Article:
So I tried whirlfloc for the first time tonight. I do partial mashes on the stove (BIAB). Tonight I used 8lbs of grain and 7lbs of DME. I mashed in kettle one (2.5gal) and sparged in kettle two (1.75gal). I combined and added water till I hit 3.75gal.

Normally, using that much grain means I get a lot of debris floating in the wort that takes FOREVER to settle out, so I tried whirlfloc to speed up the process.
Boil finished around 6:30'ish, I whirlpooled it, and put it in my 35deg container of water outside. Around 7 when it was cool enough, I brought it in and set it on the counter. I racked it to my fermenter around 9:30, giving it plenty of time to settle...just like I always do.

As I start racking, I keep the end up on the auto siphon near the surface of the wort, sucking bubbles every once in a while. Worts flowing nice and clear...for about 1 gallon. Nearly the next 3 gallons it looked like I was sucking chocolate milk (brewed a porter). Normally, with a lot of grain, I get that towards the last 1 gallon and feel bad for having to waste that gallon, but 3/4 of the wort was like that! I can't just dump everything down the drain and leave only about 1.5 gallons (once I add top-up water to lower the gravity) to ferment.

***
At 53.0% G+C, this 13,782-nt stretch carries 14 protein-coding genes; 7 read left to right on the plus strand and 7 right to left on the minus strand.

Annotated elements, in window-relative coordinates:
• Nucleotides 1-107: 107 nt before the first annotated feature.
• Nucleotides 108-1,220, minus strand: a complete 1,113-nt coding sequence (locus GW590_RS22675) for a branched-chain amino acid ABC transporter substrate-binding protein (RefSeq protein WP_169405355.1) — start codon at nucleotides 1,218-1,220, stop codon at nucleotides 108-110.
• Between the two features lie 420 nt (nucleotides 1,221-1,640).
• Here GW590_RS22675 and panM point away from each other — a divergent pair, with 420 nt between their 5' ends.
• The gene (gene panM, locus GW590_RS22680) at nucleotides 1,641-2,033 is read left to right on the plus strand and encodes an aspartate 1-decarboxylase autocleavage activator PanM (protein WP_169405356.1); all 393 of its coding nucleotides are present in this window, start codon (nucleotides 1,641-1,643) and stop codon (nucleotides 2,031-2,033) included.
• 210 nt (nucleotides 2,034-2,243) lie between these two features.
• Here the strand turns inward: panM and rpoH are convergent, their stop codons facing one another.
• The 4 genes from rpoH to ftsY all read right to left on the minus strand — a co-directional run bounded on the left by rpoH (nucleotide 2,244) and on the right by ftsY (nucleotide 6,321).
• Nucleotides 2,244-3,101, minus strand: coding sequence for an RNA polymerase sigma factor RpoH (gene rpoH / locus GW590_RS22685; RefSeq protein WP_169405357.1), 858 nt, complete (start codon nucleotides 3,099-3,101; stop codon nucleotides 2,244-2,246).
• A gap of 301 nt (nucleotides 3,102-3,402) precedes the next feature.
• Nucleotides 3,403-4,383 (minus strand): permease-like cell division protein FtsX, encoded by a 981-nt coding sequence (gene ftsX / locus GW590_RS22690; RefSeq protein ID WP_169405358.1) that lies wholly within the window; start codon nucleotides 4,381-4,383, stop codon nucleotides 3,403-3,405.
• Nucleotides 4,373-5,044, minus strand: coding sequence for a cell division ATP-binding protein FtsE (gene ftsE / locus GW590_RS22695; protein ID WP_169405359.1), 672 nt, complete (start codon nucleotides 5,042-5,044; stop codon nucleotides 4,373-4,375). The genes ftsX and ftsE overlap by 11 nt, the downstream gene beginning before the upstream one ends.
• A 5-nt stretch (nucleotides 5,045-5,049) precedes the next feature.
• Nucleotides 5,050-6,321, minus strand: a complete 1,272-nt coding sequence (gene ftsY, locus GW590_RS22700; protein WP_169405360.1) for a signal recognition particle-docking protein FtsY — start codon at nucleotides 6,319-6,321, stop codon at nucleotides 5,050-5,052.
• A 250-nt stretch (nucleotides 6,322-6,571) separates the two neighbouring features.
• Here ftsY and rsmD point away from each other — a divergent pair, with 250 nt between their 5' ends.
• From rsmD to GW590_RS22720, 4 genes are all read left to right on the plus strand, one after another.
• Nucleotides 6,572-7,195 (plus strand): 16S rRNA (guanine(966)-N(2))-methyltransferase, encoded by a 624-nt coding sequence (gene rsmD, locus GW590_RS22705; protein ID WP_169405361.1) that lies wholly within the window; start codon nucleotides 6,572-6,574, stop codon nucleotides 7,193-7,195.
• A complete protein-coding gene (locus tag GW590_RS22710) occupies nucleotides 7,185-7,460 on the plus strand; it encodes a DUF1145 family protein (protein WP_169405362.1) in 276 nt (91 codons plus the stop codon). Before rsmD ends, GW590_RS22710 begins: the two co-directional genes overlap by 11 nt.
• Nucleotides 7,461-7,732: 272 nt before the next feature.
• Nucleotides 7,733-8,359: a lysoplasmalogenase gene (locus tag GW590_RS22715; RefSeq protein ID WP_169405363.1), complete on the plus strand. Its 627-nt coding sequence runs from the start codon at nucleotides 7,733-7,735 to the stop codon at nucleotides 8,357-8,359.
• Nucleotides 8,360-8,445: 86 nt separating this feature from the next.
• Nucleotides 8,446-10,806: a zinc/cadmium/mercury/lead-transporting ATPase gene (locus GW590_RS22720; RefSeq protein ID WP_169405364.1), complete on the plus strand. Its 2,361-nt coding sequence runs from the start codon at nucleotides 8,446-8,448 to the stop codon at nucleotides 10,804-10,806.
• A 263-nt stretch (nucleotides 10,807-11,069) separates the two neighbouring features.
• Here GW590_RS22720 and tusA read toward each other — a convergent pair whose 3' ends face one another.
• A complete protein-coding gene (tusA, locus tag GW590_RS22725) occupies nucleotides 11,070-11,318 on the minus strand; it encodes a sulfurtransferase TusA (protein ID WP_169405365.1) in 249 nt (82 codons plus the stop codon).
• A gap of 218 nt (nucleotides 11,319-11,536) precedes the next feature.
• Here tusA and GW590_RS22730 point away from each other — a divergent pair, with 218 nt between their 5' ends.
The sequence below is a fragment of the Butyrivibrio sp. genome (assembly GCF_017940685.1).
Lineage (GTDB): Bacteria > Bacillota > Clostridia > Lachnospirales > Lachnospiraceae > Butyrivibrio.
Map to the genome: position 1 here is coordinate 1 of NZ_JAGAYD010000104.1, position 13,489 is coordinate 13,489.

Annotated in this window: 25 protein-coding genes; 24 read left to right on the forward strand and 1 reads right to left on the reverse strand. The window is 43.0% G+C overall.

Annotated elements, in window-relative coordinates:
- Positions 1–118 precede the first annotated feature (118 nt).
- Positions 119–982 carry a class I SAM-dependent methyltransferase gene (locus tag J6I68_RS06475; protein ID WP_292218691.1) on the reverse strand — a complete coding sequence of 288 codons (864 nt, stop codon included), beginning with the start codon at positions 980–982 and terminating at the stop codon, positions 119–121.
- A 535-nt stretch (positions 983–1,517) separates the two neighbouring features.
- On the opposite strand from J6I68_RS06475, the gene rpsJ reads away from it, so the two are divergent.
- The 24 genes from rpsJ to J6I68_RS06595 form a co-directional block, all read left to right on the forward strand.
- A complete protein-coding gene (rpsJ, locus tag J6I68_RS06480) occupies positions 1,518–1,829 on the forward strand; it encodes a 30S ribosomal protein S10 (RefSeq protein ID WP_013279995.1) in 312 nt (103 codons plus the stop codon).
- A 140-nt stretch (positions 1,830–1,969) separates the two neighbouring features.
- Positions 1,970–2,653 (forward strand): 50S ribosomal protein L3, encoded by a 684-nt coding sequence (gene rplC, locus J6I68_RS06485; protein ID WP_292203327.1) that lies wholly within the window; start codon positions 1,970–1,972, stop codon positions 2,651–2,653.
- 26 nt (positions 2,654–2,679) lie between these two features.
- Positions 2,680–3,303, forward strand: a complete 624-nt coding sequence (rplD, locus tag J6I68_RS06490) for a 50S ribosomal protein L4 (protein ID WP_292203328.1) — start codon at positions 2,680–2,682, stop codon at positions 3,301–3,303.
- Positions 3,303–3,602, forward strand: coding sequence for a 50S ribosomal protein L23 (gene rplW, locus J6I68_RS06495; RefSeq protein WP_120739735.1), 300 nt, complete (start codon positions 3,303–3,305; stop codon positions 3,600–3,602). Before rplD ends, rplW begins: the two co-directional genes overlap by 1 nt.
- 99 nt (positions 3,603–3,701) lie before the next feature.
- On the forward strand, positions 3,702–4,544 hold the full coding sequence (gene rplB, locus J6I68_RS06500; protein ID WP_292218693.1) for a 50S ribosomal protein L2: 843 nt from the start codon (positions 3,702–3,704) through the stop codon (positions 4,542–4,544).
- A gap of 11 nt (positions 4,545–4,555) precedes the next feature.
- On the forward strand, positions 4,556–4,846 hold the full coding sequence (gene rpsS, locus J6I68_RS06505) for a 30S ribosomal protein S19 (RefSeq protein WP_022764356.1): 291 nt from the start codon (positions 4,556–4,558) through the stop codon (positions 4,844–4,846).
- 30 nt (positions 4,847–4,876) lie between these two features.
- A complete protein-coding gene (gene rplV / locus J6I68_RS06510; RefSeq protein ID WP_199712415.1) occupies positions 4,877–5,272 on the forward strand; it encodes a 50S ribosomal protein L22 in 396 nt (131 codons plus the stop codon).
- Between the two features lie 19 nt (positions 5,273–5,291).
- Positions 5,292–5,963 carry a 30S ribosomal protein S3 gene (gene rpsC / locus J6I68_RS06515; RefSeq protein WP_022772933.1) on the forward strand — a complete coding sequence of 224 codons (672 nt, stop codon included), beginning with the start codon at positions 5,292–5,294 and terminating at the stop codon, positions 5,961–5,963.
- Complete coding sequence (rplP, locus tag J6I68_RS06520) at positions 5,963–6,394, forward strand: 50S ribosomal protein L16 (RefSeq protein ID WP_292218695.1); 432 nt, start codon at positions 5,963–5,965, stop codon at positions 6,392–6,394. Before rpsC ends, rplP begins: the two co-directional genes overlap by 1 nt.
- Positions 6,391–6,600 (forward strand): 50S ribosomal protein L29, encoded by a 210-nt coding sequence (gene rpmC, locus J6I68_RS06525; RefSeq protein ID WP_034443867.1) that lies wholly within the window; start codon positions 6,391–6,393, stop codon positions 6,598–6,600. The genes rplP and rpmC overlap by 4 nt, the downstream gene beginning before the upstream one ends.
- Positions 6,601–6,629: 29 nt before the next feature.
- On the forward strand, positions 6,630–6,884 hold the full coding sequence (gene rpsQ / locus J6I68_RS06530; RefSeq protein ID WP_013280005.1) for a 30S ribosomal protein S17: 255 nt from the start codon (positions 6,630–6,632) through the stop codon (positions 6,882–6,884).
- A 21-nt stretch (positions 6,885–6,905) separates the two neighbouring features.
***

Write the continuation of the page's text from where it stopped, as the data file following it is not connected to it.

Any ideas what happened? I see so many rave reviews on whirlfloc and thus far this has been the dirtiest, nastiest wort ever. I've done batches with 14lbs of grain and 6oz of hops and it was very close to being as bad as this, but it was because I racked over too much hop material.
Was it protein clumps? Like egg drop soup?http://www.homebrewtalk.com/f39/ques...diment-431257/


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Old 11-23-2013, 05:32 AM   #3
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I believe that the sludgy stuff you saw was cold break - exactly what whirlfloc is intended to generate. The way to go is to just dump that all into your fermenter, and it'll drop out at the end of fermentation, leaving that haze-inducing crap in with the trub.